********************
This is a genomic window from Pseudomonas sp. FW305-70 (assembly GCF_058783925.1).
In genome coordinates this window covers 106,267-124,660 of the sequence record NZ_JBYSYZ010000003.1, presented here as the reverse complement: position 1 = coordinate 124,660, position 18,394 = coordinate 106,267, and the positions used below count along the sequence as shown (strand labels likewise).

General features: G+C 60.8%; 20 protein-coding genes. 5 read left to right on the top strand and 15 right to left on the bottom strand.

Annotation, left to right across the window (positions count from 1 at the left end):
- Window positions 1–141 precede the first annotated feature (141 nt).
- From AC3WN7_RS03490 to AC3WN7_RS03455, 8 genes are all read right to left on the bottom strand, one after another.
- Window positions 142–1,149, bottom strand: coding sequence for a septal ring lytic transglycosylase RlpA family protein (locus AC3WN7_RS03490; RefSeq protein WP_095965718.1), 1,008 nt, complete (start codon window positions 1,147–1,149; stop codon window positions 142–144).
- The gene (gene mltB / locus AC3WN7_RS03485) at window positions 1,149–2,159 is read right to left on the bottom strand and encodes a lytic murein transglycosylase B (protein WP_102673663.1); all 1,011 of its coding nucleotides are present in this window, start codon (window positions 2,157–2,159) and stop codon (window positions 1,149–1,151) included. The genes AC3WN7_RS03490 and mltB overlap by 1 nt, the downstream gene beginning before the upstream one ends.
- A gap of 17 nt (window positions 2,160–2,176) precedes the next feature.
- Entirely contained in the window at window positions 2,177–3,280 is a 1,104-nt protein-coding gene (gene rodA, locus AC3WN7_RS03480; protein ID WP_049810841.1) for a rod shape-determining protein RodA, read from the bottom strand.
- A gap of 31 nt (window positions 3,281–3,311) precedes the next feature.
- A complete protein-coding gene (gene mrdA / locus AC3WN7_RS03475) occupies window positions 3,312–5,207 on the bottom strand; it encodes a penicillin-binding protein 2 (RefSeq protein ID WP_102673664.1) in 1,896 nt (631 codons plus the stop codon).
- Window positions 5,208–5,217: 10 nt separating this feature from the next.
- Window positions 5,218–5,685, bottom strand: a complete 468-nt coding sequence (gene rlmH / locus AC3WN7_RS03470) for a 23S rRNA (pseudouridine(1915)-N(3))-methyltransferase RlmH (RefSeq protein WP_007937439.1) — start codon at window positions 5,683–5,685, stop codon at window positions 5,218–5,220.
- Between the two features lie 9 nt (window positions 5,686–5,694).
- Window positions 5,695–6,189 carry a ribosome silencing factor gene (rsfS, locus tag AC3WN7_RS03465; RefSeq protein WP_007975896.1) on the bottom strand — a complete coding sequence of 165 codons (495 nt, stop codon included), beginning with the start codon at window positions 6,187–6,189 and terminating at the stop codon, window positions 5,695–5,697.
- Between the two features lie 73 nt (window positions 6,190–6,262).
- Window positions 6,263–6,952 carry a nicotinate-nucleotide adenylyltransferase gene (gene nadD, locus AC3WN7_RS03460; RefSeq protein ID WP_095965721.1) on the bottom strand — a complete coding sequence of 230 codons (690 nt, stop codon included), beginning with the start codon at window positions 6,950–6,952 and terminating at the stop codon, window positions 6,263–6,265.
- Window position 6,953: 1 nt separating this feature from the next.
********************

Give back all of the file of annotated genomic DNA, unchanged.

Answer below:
This is a genomic window from Pseudomonas sp. FW305-70 (assembly GCF_058783925.1).
In genome coordinates this window covers 106,267-124,660 of the sequence record NZ_JBYSYZ010000003.1, presented here as the reverse complement: position 1 = coordinate 124,660, position 18,394 = coordinate 106,267, and the positions used below count along the sequence as shown (strand labels likewise).

General features: G+C 60.8%; 20 protein-coding genes. 5 read left to right on the top strand and 15 right to left on the bottom strand.

Annotation, left to right across the window (positions count from 1 at the left end):
- Window positions 1–141 precede the first annotated feature (141 nt).
- From AC3WN7_RS03490 to AC3WN7_RS03455, 8 genes are all read right to left on the bottom strand, one after another.
- Window positions 142–1,149, bottom strand: coding sequence for a septal ring lytic transglycosylase RlpA family protein (locus AC3WN7_RS03490; RefSeq protein WP_095965718.1), 1,008 nt, complete (start codon window positions 1,147–1,149; stop codon window positions 142–144).
- The gene (gene mltB / locus AC3WN7_RS03485) at window positions 1,149–2,159 is read right to left on the bottom strand and encodes a lytic murein transglycosylase B (protein WP_102673663.1); all 1,011 of its coding nucleotides are present in this window, start codon (window positions 2,157–2,159) and stop codon (window positions 1,149–1,151) included. The genes AC3WN7_RS03490 and mltB overlap by 1 nt, the downstream gene beginning before the upstream one ends.
- A gap of 17 nt (window positions 2,160–2,176) precedes the next feature.
- Entirely contained in the window at window positions 2,177–3,280 is a 1,104-nt protein-coding gene (gene rodA, locus AC3WN7_RS03480; protein ID WP_049810841.1) for a rod shape-determining protein RodA, read from the bottom strand.
- A gap of 31 nt (window positions 3,281–3,311) precedes the next feature.
- A complete protein-coding gene (gene mrdA / locus AC3WN7_RS03475) occupies window positions 3,312–5,207 on the bottom strand; it encodes a penicillin-binding protein 2 (RefSeq protein ID WP_102673664.1) in 1,896 nt (631 codons plus the stop codon).
- Window positions 5,208–5,217: 10 nt separating this feature from the next.
- Window positions 5,218–5,685, bottom strand: a complete 468-nt coding sequence (gene rlmH / locus AC3WN7_RS03470) for a 23S rRNA (pseudouridine(1915)-N(3))-methyltransferase RlmH (RefSeq protein WP_007937439.1) — start codon at window positions 5,683–5,685, stop codon at window positions 5,218–5,220.
- Between the two features lie 9 nt (window positions 5,686–5,694).
- Window positions 5,695–6,189 carry a ribosome silencing factor gene (rsfS, locus tag AC3WN7_RS03465; RefSeq protein WP_007975896.1) on the bottom strand — a complete coding sequence of 165 codons (495 nt, stop codon included), beginning with the start codon at window positions 6,187–6,189 and terminating at the stop codon, window positions 5,695–5,697.
- Between the two features lie 73 nt (window positions 6,190–6,262).
- Window positions 6,263–6,952 carry a nicotinate-nucleotide adenylyltransferase gene (gene nadD, locus AC3WN7_RS03460; RefSeq protein ID WP_095965721.1) on the bottom strand — a complete coding sequence of 230 codons (690 nt, stop codon included), beginning with the start codon at window positions 6,950–6,952 and terminating at the stop codon, window positions 6,263–6,265.
- Window position 6,953: 1 nt separating this feature from the next.